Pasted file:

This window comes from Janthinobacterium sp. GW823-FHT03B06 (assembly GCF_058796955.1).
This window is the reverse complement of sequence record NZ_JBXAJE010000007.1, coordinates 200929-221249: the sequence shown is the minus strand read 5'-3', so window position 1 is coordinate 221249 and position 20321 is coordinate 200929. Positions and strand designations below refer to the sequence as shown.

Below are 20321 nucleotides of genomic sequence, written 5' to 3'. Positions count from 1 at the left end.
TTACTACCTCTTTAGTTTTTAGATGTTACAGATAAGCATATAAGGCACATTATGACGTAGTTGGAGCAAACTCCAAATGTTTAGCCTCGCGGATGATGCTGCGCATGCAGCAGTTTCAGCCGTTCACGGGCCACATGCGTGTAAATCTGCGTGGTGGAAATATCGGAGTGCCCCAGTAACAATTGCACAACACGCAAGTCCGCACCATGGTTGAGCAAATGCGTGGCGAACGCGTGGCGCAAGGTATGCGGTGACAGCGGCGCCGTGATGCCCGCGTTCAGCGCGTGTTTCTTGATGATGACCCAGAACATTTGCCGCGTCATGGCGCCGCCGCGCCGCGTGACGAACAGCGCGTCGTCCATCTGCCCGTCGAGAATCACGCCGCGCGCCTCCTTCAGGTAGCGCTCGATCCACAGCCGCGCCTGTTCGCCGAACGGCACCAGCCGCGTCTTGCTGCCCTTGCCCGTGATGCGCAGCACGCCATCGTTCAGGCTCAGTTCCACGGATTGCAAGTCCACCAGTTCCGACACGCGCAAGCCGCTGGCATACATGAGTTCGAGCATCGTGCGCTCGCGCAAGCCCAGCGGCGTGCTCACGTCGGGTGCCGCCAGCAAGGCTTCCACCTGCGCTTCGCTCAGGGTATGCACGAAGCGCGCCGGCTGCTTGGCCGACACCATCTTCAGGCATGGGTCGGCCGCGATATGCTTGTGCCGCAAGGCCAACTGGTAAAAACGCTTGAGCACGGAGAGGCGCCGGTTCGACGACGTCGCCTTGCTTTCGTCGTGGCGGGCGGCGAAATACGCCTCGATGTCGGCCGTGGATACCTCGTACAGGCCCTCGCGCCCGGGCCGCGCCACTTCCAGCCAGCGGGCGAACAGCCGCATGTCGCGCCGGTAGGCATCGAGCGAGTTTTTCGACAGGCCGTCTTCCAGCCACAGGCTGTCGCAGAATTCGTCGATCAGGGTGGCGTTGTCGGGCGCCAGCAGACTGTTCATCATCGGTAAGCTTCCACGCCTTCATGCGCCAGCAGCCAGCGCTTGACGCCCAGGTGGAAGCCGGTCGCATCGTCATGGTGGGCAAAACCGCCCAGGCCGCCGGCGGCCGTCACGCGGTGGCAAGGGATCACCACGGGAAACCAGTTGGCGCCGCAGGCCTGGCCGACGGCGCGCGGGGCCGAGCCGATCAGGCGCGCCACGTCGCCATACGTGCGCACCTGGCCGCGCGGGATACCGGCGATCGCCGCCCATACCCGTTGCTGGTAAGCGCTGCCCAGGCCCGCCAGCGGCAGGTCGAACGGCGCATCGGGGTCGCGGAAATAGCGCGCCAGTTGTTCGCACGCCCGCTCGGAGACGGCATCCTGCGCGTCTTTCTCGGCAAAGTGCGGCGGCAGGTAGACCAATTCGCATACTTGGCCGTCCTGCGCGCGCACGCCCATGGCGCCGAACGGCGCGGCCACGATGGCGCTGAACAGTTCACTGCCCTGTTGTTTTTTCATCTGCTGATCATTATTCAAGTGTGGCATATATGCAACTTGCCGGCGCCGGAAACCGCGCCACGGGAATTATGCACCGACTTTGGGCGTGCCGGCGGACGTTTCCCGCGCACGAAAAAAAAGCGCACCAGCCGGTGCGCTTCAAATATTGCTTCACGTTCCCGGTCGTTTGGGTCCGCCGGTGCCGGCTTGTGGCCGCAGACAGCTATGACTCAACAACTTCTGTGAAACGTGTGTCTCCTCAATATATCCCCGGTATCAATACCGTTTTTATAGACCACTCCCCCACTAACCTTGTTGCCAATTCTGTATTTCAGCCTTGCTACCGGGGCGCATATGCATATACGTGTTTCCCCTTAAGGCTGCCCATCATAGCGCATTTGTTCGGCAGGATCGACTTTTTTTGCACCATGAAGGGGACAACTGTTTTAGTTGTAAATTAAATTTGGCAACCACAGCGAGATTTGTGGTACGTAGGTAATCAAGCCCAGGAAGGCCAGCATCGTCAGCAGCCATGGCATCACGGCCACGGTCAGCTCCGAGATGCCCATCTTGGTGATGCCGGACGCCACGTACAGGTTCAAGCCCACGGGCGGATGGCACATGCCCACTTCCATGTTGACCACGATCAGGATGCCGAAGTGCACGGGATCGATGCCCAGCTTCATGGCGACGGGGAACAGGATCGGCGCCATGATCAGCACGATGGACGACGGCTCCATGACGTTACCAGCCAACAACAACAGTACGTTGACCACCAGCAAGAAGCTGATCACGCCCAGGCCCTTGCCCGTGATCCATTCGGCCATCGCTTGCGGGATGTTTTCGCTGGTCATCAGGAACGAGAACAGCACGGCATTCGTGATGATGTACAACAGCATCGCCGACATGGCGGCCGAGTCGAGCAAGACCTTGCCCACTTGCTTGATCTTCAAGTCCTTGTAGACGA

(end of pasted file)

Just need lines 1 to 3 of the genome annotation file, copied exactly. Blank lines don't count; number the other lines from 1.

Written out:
This window comes from Janthinobacterium sp. GW823-FHT03B06 (assembly GCF_058796955.1).
This window is the reverse complement of sequence record NZ_JBXAJE010000007.1, coordinates 200929-221249: the sequence shown is the minus strand read 5'-3', so window position 1 is coordinate 221249 and position 20321 is coordinate 200929. Positions and strand designations below refer to the sequence as shown.

Below are 20321 nucleotides of genomic sequence, written 5' to 3'. Positions count from 1 at the left end.